As I look in past folders and sort through old files, trying to work my way into this new role, I know that I am following many talented, passionate people. It is wonderful to look through old minutes and newsletters and see the amazing support given by this community, from show attendance to memberships and sponsors. Just today I found a great piece written by our own Julie Stewart, via Backstage News January 2005. It seems that even ten years ago she was sending advice my way.
People ask, “What does it take to produce a show?” It’s sort of like having a baby. The first contact is exciting. Then there are the months of planning. Finally, as the date draws near, it is almost agonizing to make sure everything has been done right, all obligations and promises have been fulfilled, everything is ready, and the nest has been built. Then, at last, the curtain opens, sometimes figuratively, and the audience responds with loud applause. Wow! It’s actually happening. The show has started. Everything looks great.
After initial contact with the performer (or agent), discussions begin about dates, times, payments, etc. The artist/production company provides a “rider” (needs list). This list is brought to the attention of the technical committee to make sure that we can accommodate the event. All the available information and personal impressions are brought to the production committee. After everything is reviewed and approved, a recommendation is presented to the Board of Directors. Upon approval, the contract is signed and the real work begins.
We begin marketing an event approximately eight weeks prior to the scheduled date. Tickets and posters are printed, fliers are posted in local businesses, and community calendars are notified. Two weeks before the show, our concert/show teams meet. Some examples of tasks to be satisfied are box office, concessions, hospitality, greeters, ushers, sound, and lights. The technical team is usually the first on the scene at the Opera House. They try to have everything set up so that it is “Plug ‘n Play” as much as possible when the artists arrive. Once the equipment is set, sound checks begin. This is always a tedious process; no unnecessary personnel are allowed in the auditorium, Once the sound is deemed “perfect,” the lighting is set. It’s almost SHOW TIME!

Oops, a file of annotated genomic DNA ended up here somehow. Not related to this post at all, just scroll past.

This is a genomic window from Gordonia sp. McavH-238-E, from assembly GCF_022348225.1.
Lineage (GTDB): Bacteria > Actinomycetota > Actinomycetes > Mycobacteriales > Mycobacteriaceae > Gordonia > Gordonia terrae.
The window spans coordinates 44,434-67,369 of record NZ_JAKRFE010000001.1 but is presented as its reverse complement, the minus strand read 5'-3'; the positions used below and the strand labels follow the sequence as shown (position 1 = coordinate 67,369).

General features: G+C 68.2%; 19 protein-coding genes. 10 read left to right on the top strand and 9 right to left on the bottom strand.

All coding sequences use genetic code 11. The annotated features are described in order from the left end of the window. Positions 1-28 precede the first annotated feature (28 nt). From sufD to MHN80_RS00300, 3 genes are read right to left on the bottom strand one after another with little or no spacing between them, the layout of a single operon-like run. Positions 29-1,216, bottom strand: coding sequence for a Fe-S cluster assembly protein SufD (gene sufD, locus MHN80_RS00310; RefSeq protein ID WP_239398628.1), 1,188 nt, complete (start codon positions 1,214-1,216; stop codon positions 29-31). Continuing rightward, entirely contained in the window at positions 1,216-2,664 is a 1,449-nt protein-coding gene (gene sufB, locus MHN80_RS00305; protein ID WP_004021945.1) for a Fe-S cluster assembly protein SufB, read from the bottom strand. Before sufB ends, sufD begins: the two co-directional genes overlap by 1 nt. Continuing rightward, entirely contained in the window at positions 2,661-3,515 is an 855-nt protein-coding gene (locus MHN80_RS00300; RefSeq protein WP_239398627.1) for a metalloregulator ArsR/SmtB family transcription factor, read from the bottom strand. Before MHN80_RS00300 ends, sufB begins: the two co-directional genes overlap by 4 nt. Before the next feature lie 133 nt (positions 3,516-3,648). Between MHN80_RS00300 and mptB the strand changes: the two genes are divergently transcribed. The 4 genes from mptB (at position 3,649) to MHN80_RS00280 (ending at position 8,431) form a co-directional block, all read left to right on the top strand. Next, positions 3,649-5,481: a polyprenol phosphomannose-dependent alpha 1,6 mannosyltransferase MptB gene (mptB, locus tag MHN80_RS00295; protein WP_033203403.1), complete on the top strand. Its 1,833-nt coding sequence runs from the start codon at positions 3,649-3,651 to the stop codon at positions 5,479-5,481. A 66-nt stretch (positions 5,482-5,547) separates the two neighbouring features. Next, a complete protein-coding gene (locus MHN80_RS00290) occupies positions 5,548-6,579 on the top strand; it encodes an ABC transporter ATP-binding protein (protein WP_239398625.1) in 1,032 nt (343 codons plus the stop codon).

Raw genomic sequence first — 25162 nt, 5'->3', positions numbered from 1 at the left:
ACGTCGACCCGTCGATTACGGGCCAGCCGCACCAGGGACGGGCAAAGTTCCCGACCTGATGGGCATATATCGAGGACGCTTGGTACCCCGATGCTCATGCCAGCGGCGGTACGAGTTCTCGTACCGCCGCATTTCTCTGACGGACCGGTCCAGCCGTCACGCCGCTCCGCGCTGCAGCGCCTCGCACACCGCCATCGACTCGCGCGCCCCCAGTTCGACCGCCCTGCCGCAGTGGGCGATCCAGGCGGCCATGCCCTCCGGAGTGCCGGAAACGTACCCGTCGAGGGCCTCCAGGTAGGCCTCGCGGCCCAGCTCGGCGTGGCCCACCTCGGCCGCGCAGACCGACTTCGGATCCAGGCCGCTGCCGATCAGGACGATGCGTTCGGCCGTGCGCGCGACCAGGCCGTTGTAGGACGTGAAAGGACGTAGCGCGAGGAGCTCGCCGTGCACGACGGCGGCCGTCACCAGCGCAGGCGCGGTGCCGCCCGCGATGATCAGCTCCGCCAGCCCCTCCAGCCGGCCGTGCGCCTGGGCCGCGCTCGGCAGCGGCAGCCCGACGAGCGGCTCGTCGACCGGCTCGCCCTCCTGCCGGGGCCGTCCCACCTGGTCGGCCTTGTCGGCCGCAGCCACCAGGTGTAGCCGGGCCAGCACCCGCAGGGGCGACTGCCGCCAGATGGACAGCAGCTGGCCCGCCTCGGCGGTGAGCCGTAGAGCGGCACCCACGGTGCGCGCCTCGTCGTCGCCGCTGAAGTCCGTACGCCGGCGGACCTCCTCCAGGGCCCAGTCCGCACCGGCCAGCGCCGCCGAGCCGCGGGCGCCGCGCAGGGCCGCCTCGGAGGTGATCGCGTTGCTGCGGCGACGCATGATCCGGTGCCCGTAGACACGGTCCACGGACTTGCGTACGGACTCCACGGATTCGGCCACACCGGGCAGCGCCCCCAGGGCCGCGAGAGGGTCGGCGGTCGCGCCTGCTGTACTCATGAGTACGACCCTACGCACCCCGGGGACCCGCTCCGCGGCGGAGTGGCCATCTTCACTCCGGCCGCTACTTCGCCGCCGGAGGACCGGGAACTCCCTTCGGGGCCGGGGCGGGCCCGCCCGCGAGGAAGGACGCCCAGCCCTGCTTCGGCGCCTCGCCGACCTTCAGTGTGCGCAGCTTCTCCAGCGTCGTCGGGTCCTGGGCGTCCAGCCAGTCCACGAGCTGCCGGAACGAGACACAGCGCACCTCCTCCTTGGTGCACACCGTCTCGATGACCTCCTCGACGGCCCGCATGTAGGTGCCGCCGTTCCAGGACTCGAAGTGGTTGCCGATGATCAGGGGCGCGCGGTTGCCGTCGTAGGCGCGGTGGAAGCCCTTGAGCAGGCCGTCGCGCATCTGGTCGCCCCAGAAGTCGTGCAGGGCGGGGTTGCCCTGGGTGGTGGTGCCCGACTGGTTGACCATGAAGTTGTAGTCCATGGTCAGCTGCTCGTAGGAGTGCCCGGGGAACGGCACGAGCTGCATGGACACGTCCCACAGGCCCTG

The performance ends. Everyone has had a good time. The merchandise has been sold, autographs have all been signed, the performers have left.
CLEAN UP! CLEAN UP! EVERYBODY CLEAN UP! Change the marquee. There’s another show coming up. It’s about to start all over again!
So much goes into each show and so many people volunteer their time and donate their money to help bring these productions to Hawkinsville. I want to thank each of you for welcoming me into this new position. I want to thank Julie Stewart and those before her for working hard to keep the arts alive in our small town. They have set high standards and wonderful footsteps for me to follow.
We have an incredible gift in the Hawkinsville Opera House. Beautifully restored with perfect acoustics, I am so thankful to represent such a jewel. If you haven’t already stopped by for a visit, then let us take you on a tour or better yet – come to our next show!
Another thanks to all of our supporters, both in time and financials. We honestly could not do this without you. If you are interested in volunteering or becoming a member or sponsor, email us at email@example.com or visit the membership or sponsor pages on our website. And don’t forget to check out our upcoming shows, with more added soon!